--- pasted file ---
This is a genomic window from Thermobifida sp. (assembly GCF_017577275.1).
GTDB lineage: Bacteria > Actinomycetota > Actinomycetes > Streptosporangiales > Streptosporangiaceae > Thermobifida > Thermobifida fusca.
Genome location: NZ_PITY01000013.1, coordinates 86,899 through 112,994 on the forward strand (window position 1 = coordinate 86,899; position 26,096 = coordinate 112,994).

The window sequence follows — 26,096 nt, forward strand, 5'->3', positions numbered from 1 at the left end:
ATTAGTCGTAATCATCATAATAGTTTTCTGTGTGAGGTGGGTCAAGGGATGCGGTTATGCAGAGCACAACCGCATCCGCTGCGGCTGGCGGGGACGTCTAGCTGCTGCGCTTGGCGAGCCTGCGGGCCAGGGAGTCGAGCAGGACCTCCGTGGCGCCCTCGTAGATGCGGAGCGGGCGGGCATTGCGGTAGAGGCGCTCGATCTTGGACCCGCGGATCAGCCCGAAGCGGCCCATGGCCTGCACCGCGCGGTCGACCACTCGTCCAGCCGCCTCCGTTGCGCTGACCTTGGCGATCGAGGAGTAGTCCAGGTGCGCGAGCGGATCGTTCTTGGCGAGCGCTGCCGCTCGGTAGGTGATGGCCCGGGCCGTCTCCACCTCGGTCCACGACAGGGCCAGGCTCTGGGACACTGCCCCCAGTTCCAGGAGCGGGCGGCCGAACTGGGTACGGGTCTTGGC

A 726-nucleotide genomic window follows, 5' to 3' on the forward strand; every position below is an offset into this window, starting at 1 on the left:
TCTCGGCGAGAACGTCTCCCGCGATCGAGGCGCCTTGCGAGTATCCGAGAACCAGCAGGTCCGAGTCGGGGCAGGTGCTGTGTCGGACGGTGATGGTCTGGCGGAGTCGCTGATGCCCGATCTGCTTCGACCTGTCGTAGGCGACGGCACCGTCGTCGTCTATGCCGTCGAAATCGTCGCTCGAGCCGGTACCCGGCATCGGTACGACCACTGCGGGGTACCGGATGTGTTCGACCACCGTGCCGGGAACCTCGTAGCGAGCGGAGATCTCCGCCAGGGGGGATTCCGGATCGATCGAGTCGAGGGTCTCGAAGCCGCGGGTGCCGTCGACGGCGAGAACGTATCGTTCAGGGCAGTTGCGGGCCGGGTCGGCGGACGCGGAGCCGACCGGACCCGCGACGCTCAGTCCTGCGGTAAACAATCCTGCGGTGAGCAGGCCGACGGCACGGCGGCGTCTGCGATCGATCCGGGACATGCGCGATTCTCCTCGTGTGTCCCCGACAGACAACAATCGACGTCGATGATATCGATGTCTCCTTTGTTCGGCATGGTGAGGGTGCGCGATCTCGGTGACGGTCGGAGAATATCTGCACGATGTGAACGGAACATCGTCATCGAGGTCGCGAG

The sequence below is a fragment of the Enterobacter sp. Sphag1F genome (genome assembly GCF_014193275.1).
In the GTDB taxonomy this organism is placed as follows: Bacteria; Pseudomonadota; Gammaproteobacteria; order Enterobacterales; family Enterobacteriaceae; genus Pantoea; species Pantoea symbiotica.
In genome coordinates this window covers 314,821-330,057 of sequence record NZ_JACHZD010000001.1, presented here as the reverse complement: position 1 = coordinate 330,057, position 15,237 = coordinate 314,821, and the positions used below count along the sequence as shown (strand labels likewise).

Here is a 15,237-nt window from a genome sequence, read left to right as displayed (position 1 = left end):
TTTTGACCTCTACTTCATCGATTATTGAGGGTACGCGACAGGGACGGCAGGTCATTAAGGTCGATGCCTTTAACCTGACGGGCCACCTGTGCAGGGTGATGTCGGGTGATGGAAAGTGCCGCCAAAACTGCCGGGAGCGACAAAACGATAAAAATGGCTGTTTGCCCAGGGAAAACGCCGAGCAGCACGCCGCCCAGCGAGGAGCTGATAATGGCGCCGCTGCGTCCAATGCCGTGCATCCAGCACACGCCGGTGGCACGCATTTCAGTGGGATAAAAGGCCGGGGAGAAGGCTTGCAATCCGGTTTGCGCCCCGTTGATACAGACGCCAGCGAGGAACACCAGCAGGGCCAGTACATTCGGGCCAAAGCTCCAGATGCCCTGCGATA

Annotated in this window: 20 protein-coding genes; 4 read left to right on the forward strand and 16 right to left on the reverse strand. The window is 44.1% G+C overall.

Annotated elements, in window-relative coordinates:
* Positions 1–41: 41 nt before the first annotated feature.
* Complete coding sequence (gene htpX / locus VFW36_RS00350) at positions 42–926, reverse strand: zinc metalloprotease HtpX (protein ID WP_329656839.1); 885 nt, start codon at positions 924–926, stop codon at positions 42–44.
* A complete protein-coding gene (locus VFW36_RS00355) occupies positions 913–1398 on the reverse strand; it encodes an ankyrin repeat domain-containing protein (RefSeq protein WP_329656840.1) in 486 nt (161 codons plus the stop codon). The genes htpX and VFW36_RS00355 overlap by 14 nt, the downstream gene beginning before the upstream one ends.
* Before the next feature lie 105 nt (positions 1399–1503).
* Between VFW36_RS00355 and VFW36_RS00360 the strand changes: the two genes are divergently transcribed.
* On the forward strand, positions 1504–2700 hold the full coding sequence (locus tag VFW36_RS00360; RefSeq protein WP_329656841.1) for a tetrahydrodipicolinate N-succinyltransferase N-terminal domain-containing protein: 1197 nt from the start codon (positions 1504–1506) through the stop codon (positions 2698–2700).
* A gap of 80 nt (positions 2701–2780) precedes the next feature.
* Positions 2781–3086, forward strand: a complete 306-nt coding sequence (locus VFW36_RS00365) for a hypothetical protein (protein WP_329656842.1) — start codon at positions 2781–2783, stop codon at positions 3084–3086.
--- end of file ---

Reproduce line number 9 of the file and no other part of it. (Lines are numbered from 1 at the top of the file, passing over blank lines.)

In the GTDB taxonomy this organism is placed as follows: Bacteria; Pseudomonadota; Gammaproteobacteria; order Enterobacterales; family Enterobacteriaceae; genus Pantoea; species Pantoea symbiotica.